Public sees plans to expand Hardy McManus

Residents got their first look Thursday at plans to expand an ever-congested corridor of Hardy McManus Road into three lanes with bicycle and pedestrian friendly lanes.

 

The Columbia County Engineering Services Division held an informal public information open house to present the concept.

The plan is to expand Hardy McManus from a two-lane to a new three-lane “multi-modal corridor,” with the addition of three roundabouts. The placement of the roundabouts, officials say, will be located at the major intersections of Hardy McManus: Halali Farm Road at Jamestown Avenue, Aylesbury Drive and Dolphin Way.

The road expansion would include 12-foot travel lanes and a 14-foot flush median, where some sections would be raised.

The new bicycle and pedestrian paths would consist of a 5-foot sidewalk on the north side and a 12-foot multi-use trail on the south side, according to a news release from the department. The multi-use path would also tie into the existing Euchee Creek Greenway Trail.

“In addition to the new roadway section and pedestrian/bicycle facilities, the project proposes to install roundabouts at Dolphin Way, Aylesbury Drive, and a dual roundabout at the Halali Farm Road and Jamestown Avenue intersections,” the release states. “The project includes curb and gutter, upgraded railroad crossing, and new storm water management and treatment facilities. The length of the project is 3.1 miles.”

Officials say the project would also improve the railroad crossing, which they estimate could close the road to all traffic for three to five days.

Michael Bradley, who has lived off of Hardy McManus for 15 years, took issue with a few of the proposed solutions. He expressed concerns about inserting three roundabouts on the small stretch of road, and believes it would only make drivers more comfortable with speeding.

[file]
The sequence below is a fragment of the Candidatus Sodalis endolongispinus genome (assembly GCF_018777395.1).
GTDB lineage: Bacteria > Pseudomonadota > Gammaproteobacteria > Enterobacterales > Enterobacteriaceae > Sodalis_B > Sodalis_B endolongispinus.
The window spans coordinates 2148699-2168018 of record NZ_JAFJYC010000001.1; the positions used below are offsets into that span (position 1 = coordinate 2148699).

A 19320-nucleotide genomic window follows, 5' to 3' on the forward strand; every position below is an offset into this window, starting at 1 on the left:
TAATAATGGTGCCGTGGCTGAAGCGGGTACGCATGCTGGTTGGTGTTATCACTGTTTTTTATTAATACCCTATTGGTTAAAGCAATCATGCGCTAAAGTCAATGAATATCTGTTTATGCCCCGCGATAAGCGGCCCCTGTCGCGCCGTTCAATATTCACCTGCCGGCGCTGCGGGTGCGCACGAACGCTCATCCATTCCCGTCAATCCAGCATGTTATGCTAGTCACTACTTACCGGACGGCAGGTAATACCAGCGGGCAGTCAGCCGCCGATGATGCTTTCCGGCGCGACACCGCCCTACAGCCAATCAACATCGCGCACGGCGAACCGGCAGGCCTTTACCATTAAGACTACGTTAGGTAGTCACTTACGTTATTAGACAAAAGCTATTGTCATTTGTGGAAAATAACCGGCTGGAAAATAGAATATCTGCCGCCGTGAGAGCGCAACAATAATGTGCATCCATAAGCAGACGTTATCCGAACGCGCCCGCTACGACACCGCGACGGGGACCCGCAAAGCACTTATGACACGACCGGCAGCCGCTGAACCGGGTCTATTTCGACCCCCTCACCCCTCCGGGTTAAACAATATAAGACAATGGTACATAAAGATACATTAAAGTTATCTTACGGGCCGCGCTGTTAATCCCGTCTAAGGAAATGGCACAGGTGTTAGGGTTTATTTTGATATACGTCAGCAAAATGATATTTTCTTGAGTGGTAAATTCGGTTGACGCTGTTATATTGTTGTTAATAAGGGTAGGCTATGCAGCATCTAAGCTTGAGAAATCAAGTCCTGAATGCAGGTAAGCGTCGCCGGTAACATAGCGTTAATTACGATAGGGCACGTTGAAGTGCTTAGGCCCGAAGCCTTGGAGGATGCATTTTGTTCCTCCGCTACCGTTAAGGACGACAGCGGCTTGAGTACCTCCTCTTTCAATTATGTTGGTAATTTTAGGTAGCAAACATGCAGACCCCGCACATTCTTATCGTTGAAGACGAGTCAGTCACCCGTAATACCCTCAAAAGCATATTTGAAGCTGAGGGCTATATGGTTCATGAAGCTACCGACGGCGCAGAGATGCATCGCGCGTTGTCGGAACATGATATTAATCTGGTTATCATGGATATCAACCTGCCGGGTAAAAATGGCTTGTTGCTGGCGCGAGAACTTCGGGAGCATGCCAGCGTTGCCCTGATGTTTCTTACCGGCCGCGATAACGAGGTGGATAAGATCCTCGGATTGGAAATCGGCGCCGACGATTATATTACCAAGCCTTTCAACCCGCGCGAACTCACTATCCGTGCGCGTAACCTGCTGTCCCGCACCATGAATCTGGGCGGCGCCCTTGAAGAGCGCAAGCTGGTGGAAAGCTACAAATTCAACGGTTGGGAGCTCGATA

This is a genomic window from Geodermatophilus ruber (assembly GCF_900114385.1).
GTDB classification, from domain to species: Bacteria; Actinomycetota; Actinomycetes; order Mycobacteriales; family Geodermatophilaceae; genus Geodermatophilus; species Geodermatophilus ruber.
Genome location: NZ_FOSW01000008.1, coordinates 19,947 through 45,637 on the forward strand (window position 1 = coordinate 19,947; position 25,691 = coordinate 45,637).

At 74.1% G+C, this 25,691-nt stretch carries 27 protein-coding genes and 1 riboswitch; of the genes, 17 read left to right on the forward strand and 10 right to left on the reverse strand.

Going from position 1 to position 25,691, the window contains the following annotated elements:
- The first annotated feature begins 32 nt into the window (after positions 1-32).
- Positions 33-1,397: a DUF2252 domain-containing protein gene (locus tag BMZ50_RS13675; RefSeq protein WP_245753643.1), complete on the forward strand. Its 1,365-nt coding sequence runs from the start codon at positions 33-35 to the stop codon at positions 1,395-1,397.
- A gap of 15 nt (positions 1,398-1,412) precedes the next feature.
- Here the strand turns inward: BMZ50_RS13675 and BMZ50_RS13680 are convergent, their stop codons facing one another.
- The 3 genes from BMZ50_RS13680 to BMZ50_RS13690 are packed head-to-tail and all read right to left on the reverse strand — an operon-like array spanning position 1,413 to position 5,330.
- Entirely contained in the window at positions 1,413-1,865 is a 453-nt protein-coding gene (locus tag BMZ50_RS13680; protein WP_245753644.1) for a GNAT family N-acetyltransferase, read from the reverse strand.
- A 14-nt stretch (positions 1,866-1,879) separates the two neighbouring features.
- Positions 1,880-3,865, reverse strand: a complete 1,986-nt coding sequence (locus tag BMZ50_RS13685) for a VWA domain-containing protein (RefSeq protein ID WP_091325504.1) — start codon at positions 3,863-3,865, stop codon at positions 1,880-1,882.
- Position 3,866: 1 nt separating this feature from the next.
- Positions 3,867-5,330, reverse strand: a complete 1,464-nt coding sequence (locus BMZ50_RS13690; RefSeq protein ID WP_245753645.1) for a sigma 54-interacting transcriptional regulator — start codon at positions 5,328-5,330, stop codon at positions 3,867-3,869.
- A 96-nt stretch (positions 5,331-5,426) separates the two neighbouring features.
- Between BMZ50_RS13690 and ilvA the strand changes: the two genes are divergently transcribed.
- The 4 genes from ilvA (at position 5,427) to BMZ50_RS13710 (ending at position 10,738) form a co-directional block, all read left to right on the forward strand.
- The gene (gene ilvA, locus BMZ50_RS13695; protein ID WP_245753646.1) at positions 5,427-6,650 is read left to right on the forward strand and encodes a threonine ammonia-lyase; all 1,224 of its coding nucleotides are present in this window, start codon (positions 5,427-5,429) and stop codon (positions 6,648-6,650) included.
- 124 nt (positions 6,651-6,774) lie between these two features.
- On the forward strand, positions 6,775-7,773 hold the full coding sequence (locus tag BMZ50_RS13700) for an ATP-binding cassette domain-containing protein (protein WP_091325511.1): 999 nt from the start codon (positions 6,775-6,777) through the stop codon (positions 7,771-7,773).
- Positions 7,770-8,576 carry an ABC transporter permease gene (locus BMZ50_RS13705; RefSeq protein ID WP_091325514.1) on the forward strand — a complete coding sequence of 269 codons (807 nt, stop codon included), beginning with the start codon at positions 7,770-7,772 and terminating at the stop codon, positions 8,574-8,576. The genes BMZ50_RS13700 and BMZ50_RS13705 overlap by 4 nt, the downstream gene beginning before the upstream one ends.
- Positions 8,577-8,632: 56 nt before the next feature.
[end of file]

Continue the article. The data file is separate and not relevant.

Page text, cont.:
“There have been so many wrecks down through here, people have lost their lives,” Bradley said. “I don’t think that’s going to change. I think it’s going to increase. There is no way to slow traffic down, they’re actually speeding up traffic on a road that should be reduced, not increased.”

Bradley also was concerned designers overlooked safety by proposing narrow 12-foot travel lanes to ensure ample space for the multi-use sidewalks, which would encourage more foot and bicycle traffic on an extremely busy thoroughfare.

“They take their life in their hands every time they bike down this road, because this is a very extremely dangerous road, no matter what time of day it is, even the off-peak hours of the days, it’s extremely scary,” Bradley said of bicyclists on Hardy McManus. “I wouldn’t want my children riding their bikes on that road.”

Bradley also cautioned that the raised medians discourage left hand turns, and instead force drivers to make a right hand turn in the opposite direction and make a 360 through the roundabout to get where they are going.

Bradley said he believed a traffic light instead would allow for the left hand turns and slow down speeders.

“Maybe it will speed traffic up a little bit,” he said of the roundabouts, “But I don’t know speeding up traffic is where we want to be. I’d rather have a light there and stop traffic, slow traffic.”

SHARE YOUR THOUGHTS

Written or emailed statements will be accepted until close of business Thursday, Oct. 12. Include name, address, and contact phone number in the statement.

Submit statements to:

Mr. Eric Duff, State Environmental Administrator

Georgia Department of Transportation

600 West Peachtree Street, NW – 16th Floor

Atlanta, Georgia 30308

 

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